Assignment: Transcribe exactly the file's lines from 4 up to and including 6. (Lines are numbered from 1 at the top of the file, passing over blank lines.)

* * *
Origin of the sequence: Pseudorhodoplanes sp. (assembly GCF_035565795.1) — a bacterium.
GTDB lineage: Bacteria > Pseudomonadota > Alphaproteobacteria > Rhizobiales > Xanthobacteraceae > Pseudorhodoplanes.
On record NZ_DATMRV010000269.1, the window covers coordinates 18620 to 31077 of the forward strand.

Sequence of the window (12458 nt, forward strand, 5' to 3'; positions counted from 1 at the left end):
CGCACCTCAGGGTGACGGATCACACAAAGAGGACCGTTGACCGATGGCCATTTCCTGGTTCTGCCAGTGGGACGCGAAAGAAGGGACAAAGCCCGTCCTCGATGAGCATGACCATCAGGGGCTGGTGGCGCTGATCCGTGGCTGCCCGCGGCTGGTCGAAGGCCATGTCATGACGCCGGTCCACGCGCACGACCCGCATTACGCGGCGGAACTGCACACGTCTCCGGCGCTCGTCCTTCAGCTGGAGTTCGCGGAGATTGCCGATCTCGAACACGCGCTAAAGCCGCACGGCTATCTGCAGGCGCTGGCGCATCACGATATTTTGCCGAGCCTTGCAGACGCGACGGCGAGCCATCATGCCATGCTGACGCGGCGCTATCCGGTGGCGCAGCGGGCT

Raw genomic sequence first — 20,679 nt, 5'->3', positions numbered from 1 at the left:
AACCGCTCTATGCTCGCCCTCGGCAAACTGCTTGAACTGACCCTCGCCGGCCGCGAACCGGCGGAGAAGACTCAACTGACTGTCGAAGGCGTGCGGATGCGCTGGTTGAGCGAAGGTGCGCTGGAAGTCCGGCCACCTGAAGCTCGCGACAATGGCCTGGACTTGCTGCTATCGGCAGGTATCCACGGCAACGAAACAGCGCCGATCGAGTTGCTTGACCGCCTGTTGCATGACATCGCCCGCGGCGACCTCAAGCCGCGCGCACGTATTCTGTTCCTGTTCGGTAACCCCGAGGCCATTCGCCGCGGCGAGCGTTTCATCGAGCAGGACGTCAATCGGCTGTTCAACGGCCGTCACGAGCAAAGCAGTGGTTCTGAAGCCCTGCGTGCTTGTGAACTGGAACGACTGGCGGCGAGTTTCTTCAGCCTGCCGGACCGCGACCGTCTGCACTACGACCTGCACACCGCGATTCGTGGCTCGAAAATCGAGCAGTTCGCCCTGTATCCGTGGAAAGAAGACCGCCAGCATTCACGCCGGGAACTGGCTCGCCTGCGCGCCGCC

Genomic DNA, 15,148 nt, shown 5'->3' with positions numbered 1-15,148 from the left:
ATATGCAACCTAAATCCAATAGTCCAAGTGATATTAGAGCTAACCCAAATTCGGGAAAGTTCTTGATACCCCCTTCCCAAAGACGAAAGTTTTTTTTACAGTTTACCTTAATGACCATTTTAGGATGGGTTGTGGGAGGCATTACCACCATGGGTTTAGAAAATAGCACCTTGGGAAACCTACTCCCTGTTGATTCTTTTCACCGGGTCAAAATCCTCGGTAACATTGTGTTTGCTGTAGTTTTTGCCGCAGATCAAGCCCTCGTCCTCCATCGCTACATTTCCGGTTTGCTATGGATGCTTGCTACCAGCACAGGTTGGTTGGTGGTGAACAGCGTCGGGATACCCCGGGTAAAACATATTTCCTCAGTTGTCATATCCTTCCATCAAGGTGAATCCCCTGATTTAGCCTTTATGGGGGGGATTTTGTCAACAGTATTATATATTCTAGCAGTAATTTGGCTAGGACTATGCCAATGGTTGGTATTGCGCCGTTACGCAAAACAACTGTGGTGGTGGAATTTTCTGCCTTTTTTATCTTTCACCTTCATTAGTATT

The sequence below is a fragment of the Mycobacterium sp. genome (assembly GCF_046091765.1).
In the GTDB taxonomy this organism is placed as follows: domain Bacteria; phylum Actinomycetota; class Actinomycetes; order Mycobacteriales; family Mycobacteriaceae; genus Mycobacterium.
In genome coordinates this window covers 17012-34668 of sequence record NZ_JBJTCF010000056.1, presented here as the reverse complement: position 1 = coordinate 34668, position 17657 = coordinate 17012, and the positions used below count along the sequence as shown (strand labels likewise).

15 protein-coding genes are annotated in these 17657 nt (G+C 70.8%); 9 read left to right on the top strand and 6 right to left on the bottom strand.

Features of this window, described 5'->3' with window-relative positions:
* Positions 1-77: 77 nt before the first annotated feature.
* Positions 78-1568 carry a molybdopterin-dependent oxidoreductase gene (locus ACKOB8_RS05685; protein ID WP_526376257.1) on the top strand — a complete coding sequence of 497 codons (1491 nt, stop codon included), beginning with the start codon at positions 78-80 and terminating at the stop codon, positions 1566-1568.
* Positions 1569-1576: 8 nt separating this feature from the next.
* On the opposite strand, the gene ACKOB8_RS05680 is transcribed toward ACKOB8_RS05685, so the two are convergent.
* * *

Sequence of the window (12458 nt, forward strand, 5' to 3'; positions counted from 1 at the left end):
CGCACCTCAGGGTGACGGATCACACAAAGAGGACCGTTGACCGATGGCCATTTCCTGGTTCTGCCAGTGGGACGCGAAAGAAGGGACAAAGCCCGTCCTCGATGAGCATGACCATCAGGGGCTGGTGGCGCTGATCCGTGGCTGCCCGCGGCTGGTCGAAGGCCATGTCATGACGCCGGTCCACGCGCACGACCCGCATTACGCGGCGGAACTGCACACGTCTCCGGCGCTCGTCCTTCAGCTGGAGTTCGCGGAGATTGCCGATCTCGAACACGCGCTAAAGCCGCACGGCTATCTGCAGGCGCTGGCGCATCACGATATTTTGCCGAGCCTTGCAGACGCGACGGCGAGCCATCATGCCATGCTGACGCGGCGCTATCCGGTGGCGCAGCGGGCT

Raw genomic sequence first — 20,679 nt, 5'->3', positions numbered from 1 at the left: